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Feds May Reimburse Medicare 'End-of-Life Discussions'

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posted on Sep, 3 2014 @ 06:41 PM

originally posted by: grandmakdw
a reply to: links234

The problem becomes unintended consequences.

Obamacare was a noble idea, but now more people are uninsured then before it started...

False. In U.S., Uninsured Rate Sinks to 13.4% in Second Quarter

This is the lowest quarterly average recorded since Gallup and Healthways began tracking the percentage of uninsured Americans in 2008.


and the average family pays a great deal more for insurance than before it was enacted. Unintended consequences.

The price of health insurance has gone down twice in the past 30 years.
Net Cost of Private Health Insurance, Including Administrative Costs, per Person Covered, 1987-2012

An increase in price has always occurred and was unlikely to go down by itself. If you ask me, the ACA had no effect on the price of health insurance.

Forbes also has a lot of data to show as well.

Michele O was trying to stop obesity with her lunch program. Now the children who rely on the lunch program for their only meal of the day are starving because food stamps have been cut at the same time to save money in the federal budget. Unintended consequences.

Are you really going to suggest that food stamp cuts were because of the president? Not the congress that was howling about welfare costs and demanding cuts? I'm not sure how the first lady's school lunch idea of healthier foods is supposed to tie into food stamps.

Welfare was instituted to help women and children and made it illegal for a family with a father in the house to receive welfare, now millions upon millions have been raised fatherless with all the societal consequences (in a fatherless home children are more likely to - not will - but more likely to do drugs, have casual sex quite young, engage in criminal activity) Unintended consequences.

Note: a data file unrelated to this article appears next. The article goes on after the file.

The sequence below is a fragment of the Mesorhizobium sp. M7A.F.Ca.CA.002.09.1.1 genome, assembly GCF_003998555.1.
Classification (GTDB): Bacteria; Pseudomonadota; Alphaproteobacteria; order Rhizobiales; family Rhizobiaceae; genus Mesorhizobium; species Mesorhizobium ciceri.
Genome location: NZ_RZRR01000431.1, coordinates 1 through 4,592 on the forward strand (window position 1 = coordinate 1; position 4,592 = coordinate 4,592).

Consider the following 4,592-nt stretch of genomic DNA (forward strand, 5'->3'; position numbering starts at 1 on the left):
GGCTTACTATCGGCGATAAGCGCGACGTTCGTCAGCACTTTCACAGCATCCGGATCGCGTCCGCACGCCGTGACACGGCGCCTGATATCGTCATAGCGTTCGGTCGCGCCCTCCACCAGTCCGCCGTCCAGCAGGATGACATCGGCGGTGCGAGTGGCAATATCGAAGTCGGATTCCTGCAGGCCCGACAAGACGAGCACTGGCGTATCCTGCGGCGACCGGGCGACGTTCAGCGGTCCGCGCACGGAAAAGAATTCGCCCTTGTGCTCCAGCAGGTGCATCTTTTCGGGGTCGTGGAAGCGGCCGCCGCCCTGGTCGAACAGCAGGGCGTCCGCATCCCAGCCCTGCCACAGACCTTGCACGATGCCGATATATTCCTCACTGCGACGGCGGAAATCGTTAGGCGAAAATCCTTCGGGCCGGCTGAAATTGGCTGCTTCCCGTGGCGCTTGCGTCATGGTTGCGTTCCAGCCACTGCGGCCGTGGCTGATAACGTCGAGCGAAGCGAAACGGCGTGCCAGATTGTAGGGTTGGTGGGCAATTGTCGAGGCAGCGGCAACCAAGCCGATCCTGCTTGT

I've found no evidence suggesting that welfare for two-parent households is illegal. I think you're pushing conjecture with that one.

Let's look at an example with a positive outcome:
the government first recommended people stop smoking when they found out the consequences
then the government put an age restriction on buying cigarettes
then the government put warning labels on cigarette packages
then the government made it illegal to smoke indoors
then the government made it illegal to smoke in certain outdoor areas

What started as a recommendation ended up in deeper and deeper restrictions and legislation

That's what happens when the government gets involved in things a rapid slide into intrusive "we know what is best for you because it is best for all of us"

So local government and national government are the same thing now? I don't think any of that is a problem, I don't think it's intrusive either.

Any doctor can right now, without medicare paying a dime, discuss end of life care, it is not illegal, it can be billed as a regular visit,
make it a special line item
if not to promote it?
why promote it?

Why promote it? I mentioned earlier, 70% of people don't talk about it. That's a huge reason to promote it. Isn't it?

posted on Sep, 3 2014 @ 06:47 PM
We already have doctor assisted suicide in America, it's called "hospice care".

They drug people up on enough pain killers to retard their breathing so they suffocate to death. No one wants to admit it, but it's true. I've known family members and friends's family members that were given obscene dosages of pain killers that caused them to go into respiratory failure.

Don't tell the spouse that, or the grieving family that the hospice workers intentionally dosed grandma with enough pain killers to make her stop breathing. Big elephant in the room people...

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